I use Outlook 2016 to process e-mail from Comcast. Has worked most of the time for years using POP3. A couple of days ago, I wasn't able to download message from Comcast. With help from Microsoft Support, my Outlook 2016 account was reconfigured to IMAP. I agreed to the change having forgotten the ramifications. Today I was unable to switch back to POP3, even with help from Microsoft. Has Comcast stopped supporting POP3?
No. Comcast email still supports POP3. You just need to configure the account manually. The settings are found here-----------------
After a second session with Comcast yesterday, I was able to successfully switch my Outlook 2016 account from IMAP back to POP3. However, as best as I can tell, the instructions posted for POP3 are incorrect. Those instructions call for using imap.comcast.net for the incoming mail server, instead of mail.comcast.net. At least I couldn't make the instructions work as posted.
The settings I am successfully using are account type POP3, incoming mail server mail.comcast.net with port 995 and SSL/TLS encryption, outgoing mail server smtp.comcast.net with port 465 and SSL/T:S encryption. All this problem began when my POP3 account would mysteriously stop downloading new messages. Still haven't figured why that has happened a few times over the last few months.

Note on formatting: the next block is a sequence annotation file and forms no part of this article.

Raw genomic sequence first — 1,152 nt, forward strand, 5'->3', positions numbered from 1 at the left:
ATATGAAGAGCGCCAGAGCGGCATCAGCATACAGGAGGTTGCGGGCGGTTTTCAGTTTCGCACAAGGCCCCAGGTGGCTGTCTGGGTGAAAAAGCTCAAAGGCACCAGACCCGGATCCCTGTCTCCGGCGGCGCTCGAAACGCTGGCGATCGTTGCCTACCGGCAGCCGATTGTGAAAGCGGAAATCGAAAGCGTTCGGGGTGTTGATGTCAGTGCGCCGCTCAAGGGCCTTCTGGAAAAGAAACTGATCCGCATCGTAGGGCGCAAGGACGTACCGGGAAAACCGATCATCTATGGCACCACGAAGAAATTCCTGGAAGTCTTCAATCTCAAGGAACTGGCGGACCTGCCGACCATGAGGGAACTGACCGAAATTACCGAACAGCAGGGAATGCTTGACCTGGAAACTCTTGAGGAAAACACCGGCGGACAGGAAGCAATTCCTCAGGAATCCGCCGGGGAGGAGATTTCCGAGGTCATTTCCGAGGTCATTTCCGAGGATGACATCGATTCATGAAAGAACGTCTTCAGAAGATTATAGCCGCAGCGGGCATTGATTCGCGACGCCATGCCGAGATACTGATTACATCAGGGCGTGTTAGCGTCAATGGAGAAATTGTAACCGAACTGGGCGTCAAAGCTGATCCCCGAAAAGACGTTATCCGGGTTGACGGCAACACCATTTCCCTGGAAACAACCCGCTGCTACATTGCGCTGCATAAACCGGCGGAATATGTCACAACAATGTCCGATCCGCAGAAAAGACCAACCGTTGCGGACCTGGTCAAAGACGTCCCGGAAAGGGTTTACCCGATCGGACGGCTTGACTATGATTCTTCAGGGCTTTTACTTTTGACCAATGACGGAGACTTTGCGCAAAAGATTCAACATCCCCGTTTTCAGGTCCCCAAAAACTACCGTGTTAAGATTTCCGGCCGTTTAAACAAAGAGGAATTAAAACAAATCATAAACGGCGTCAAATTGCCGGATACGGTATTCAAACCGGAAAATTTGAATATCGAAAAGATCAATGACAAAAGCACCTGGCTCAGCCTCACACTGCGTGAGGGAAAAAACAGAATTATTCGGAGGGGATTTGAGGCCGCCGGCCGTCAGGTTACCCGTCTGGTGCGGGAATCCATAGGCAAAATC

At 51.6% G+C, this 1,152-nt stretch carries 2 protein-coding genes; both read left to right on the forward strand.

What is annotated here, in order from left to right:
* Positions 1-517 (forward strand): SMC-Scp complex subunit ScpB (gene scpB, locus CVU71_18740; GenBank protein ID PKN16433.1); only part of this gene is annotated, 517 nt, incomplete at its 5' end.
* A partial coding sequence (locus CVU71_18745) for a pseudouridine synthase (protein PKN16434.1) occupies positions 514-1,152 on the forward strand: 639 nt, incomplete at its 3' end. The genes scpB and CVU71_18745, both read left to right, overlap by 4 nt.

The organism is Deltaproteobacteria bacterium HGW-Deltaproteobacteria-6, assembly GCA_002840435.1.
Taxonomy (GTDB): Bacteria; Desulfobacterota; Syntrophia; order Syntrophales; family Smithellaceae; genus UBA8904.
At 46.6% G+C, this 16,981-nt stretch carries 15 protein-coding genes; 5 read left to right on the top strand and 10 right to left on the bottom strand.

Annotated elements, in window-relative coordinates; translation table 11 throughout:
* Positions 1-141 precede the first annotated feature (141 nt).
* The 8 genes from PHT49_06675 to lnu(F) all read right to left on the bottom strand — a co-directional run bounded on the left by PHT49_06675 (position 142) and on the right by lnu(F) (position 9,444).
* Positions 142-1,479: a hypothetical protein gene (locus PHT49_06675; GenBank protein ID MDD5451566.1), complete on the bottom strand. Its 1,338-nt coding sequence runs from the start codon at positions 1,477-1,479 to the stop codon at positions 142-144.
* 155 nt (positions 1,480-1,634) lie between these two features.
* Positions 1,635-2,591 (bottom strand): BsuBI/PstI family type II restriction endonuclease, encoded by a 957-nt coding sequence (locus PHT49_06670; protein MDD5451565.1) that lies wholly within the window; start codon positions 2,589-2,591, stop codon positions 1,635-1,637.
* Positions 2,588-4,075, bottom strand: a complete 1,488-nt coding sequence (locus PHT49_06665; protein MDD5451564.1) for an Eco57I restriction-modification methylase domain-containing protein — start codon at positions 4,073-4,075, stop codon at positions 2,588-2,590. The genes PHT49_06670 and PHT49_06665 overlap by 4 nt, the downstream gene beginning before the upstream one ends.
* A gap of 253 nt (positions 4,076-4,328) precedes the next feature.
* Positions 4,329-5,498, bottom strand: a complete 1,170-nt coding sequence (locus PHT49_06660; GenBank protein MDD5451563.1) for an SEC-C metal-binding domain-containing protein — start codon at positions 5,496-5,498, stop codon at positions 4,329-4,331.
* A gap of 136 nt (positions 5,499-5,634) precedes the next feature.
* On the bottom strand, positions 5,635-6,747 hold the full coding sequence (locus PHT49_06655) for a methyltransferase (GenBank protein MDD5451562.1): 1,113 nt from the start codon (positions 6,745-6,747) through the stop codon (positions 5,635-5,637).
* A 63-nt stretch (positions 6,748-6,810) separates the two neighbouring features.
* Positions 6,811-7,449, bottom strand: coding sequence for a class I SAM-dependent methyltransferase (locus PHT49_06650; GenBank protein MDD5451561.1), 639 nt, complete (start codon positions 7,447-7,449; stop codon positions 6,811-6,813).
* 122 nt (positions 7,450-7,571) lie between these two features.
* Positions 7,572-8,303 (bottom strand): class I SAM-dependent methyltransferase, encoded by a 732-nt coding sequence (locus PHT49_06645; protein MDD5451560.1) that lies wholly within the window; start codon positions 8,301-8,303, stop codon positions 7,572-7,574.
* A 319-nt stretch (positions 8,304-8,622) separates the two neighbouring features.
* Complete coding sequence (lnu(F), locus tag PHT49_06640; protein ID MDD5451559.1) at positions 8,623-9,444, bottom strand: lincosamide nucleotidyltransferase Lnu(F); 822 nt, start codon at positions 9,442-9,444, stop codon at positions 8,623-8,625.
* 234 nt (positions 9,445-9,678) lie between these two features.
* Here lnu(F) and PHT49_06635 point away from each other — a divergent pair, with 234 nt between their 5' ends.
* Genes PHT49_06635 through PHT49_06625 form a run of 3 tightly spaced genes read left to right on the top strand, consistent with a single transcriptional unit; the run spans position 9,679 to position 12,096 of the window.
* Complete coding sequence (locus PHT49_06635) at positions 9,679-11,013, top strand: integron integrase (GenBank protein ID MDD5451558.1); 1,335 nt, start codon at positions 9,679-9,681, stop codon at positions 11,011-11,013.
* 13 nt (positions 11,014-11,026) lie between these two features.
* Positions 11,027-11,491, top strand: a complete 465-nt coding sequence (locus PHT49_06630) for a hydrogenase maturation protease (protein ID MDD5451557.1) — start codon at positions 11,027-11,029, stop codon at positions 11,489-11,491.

I know Comcast prefers IMAP, but I can't see any advantage for me. I want to use comcast.net as a means to get my email into Outlook where I have my calendar, to-do list, contacts and memos. I use DejaOffice on my Android to sync calendar, contacts, to-do list and notes. Rarely do I look at my Comcast mail from my Android and I'm happy to leave it there temporarily when I do. I want to be able to download my messages from Comcast to Outlook and have them disappear from Comcast. For people who want their Comcast account to be their home base and access it from multiple sites, IMAP may be just the ticket. IMAP just creates headaches for me. At 74, I'm looking for less headaches, not more! At some point, I suppose Comcast will drop POP3, with or without an announcement, which will be a signal to look for a different internet service provider.
Chat worked fine and the agents I interacted with were polite and professional, which is about all one can ask. I didn't think either was particularly knowledgeable of how e-mail works nor did I think they had access to someone who was. One seemed to think it was his/her job to get me to accept IMAP accept Comcast's view that it would be better for me. Didn't work.